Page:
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Are design patterns really essential nowadays?

I recently read a book on design patterns. A few of them seem very usefull in specific situations. Im not sure how much use they will be in everyday coding though. How often do you use design patterns in your everyday work? Should I be trying to find situations to apply them?

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marked as duplicate by pdr, Walter, Loki Astari, Mark Trapp Sep 13 '11 at 17:34

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5 Answers 5

I kind of use them in reverse. Mostly for documenting purposes. If I say that some class is a "singleton configuration holder", I can safely assume that most people will know what the class does/is.

I don't really try to fit the design patterns into my code. The only exception is the design phase, where it is mostly a discussion starter, ie. should this class be a factory (why yes?, or why not?).

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Design patterns are great, for the specific situations that need them. You should never need to try find a situation to apply them, as you'll often know when you need to apply them anyway by looking at a problem and thinking "This really fits with the singleton design pattern, maybe I should solve it that way".

They're not a one size fits all hat, but they are incredibly useful. As long as you understand what they do and why they're useful, and why they occasionally aren't, you'll see the situations where you can use them.

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@Peter: The project I met utilized about 30 singletons, where they should have been classes with specific chain of initialization because they often depended upon each other, and "acquiring" one too early would utterly break the system as some of them got initialized when their components/hardware was uninitialized. Unmaintainable mess for the love of singleton. –  SF. Sep 13 '11 at 11:00

There's a psychological phenomenon called "med-student's disease", in which a person who studies an ailment becomes convinced that he himself suffers from it. Apparently, it's quite common.

Design patterns have a similar effect on programmers. He learns about, say, the façade pattern and suddenly, every object needs a façade. He's putting façades on top of his façades. Madness.

I myself have been studying combinators for the last few weeks and -- by complete coincidence -- have been finding uses for them left and right.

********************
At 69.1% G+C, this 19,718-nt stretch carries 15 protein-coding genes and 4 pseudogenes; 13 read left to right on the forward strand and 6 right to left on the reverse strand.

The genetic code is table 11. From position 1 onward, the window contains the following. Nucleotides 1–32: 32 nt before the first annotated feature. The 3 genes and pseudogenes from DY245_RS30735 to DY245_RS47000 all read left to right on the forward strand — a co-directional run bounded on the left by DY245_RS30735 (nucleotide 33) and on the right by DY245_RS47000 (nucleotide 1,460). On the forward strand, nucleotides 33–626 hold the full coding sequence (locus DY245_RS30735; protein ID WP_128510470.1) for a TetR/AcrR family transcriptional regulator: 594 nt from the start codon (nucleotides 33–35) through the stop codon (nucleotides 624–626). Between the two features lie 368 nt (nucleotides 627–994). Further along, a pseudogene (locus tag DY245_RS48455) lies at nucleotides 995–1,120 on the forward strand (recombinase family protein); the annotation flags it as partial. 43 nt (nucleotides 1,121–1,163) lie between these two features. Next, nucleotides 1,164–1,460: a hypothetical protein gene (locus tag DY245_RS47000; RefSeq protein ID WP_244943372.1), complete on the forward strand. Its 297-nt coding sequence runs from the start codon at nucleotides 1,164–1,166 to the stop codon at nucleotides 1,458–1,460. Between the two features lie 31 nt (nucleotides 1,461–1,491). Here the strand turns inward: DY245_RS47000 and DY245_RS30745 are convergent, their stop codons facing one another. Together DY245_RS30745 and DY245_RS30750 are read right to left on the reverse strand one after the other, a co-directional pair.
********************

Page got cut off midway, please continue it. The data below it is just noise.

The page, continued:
You actually seem to have the opposite problem. You are reading about patterns and thinking, "When the hell will I ever use these?"

I respectfully submit that, well, that maybe it's you. Perhaps it's because you don't understand the patterns well enough, or because your programming experience has not been broad enough for you to have seen the patterns. Something.

The notion of design patterns, and the patterns themselves, are popular with programmers because we actually have run into them, over and over. The original patterns -- like functions and for-loops -- showed up in assembly language and then were built into higher-level languages. The next group (mostly the GoF patterns) haven't made it into languages yet but they are common use and their names are in the common vocabulary of programmers. On the horizon are concepts that have been floating around academia for a decade or two (monads, combinators) and are just starting to find acceptances in the commercial world.

My point, and I do have one, is that if it weren't for many, many programmers using design patterns every day, they wouldn't be design patterns; they'd just be some code that some guy wrote and then forgot about.

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Actually, as I read "head first into design patterns" I still can't wrap my mind about where would I ever need a factory that creates factories. –  SF. Sep 13 '11 at 13:12
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Isn't it golden-hammer antipattern? (en.wikipedia.org/wiki/Golden_hammer) –  Kiran Ravindranathan Sep 13 '11 at 13:25
    
@SF -- I have to think a factory-factory is one of the less-commonly-used patterns but now that we're talking about it, it's virtually guaranteed that one of us is going to use it in next 48 hours. –  Malvolio Sep 13 '11 at 19:05

Design patterns put a name on specific code constructs that existed before the design pattern book was published.

You have to see it as a construction guide that helps people work together. And that help beginners to see what works for specific situations and what they can do.

Then, it's not because you used a pattern that your choice was correct and your design sound.

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Generally if you design a system, you decide upon a couple locations where given "major" design patterns fit. Even a pretty big application will have 2-5 of them used at most. A medium one will utilize one or two. Smaller ones will often do away without them altogether, or stick to one old established standard like MVC or Observer.

Then there are "minor" design patterns. Like "single-use block", or "taint flag" or "timeout counter" or the likes, which are used all the time. I'd say roughly half of the functions in any program contain at least one of these minor design patterns.

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